IoT is everywhere. There are around 15 billion connected devices in the world today. Putting it bluntly, that equals billions of opportunities to launch a cyber-attack. I’m sure we all saw the news at the end of 2016 when IoT cameras were infected with the Mirai malware and turned into ‘bots that were used to disable websites and Internet services.
Will 2017 be the year we hear of the first attack where IoT is used to steal corporate data? This is a threat that has to be taken seriously, as it is very real - now is the time to consider how to improve process, policy and technology for the safer, more productive use of connected devices.
Business IoT is common, but it’s personal devices that are really driving this technology trend – we’re buying everything from storage to desktop gadgets, all of which could be brought into work and connected to the network.
Businesses Use IoT
There are plenty of valid business use cases for IoT, driving both personal and professional effectiveness. We’re familiar with never-empty IoT coffee machines or network-connected printers and lighting – but now we’re seeing integrations with scheduling or email allowing IoT-enabled meeting rooms which are available on demand, or tagging assets to enable just-in-time order processes.
All these devices need network access, and many will require Internet access for cloud storage of data and configuration. They will also be connected to the company network, which has the potential of exposing the network – a compromised coffee machine may be frustrating for users needing a caffeine fix, but the breach could also expose the network and corporate data to a targeted attack.
When we design infrastructure for enterprise IoT, it’s important that these devices are treated as a threat risk from the outset. Whereas a laptop or tablet has layered protection against malware, we may not want to assume that this is the case with IoT devices. It’s critical for users to understand how these devices will access the Internet, what services will be necessary and which are just nice-to-have, and how they will receive updates. We need to remain in control of IoT on the network, and not let IoT take control of the network.
Personal IoT Devices
We all love our personal IoT devices; they are fun, they are cool and they are the future. The device itself may be innocuous and sometimes even personally beneficial. However, these devices connect to cloud services and, without the proper security settings, they have the potential to expose a corporate network, providing opportunity for anyone planning a socially-engineered and targeted attack.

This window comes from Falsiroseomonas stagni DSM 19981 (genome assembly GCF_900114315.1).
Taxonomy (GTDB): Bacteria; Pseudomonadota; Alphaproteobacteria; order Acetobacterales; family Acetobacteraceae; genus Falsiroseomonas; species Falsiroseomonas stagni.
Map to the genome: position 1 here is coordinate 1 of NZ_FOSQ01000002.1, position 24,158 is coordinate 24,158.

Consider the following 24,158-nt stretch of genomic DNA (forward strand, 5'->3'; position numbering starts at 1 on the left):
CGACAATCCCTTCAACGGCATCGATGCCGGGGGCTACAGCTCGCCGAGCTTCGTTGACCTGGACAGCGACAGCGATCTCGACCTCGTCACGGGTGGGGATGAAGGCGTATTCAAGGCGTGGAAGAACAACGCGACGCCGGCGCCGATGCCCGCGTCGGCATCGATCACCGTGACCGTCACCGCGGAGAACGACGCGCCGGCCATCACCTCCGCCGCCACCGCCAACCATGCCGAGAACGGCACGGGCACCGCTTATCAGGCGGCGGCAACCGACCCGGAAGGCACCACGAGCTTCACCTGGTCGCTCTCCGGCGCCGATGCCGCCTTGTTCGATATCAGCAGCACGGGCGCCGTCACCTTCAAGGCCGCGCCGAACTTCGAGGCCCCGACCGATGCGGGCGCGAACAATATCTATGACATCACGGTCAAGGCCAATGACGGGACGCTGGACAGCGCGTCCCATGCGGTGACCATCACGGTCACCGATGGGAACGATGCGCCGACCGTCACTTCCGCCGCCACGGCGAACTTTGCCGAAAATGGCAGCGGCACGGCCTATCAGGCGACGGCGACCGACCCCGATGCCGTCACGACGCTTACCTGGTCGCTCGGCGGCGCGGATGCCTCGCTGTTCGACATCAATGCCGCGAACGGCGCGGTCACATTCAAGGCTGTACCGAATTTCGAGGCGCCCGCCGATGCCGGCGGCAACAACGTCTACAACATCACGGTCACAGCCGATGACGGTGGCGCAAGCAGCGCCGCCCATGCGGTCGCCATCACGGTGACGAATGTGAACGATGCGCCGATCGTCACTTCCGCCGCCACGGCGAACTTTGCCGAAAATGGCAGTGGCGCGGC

Now is the time to create policies for the use of IoT devices. We cannot afford to be naive about their use - it is happening. People have personal back-up drives, cameras, gaming devices, and fitness devices, so it is critically important to ensure that your business is prepared and protected. You really only have three choices.
Ban: Do not allow any use of IoT at work: Unless you are in a government organisation, an air-gapped business, or have never allowed personal electronics, this may not be a practical solution. Banning IoT altogether could drive it further into the shadows. People will use it just outside the office, in the car-park, or in the washroom. And worse, not knowing means not seeing, so a total lack of visibility may be the result. Banning altogether could make you even more vulnerable should an attack occur.
Ignore: Allow use of IoT with no supervision: This response is equivalent to an ostrich burying its head in the sand – it ignores reality and is highly risky. Allowing the use of any IoT device makes it impossible to track, and in turn, when a breach occurs, it will be difficult to detect. This approach is definitely not recommended.
Allow: But implement security awareness for users: This will likely be the best response for most enterprises. By implementing good, and regular, security awareness training for users, they become more aware of the risks and better capable of applying a form of security (strong passwords, disabling Internet management). Devices will be visible and protected because they are in plain-sight. There may be devices which are not allowed on the corporate network, but these will be the exception, not the rule. People will come to understand.
I hope that in this blog I’ve conveyed that while as useful as IoT can be, there are risks. Juniper Networks wants everyone to enjoy IoT safely by using security technology that provides the earliest possible warning of malware by monitoring from the network. Juniper Networks Sky ATP advanced malware defence , which is integrated into our next gen SRX series firewalls, does exactly this. It enables faster and more accurate detection and remediation from threats than standalone security appliances or firewalls alone.
So, to answer the question posed at the start– ‘Will the enterprise welcome connected devices?’ - well, in fact you won’t have a choice as IoT is inevitable. Where you do have a choice is how you protect yourself from those connected devices and ensure that IoT doesn’t equal “Internet of Threats.”
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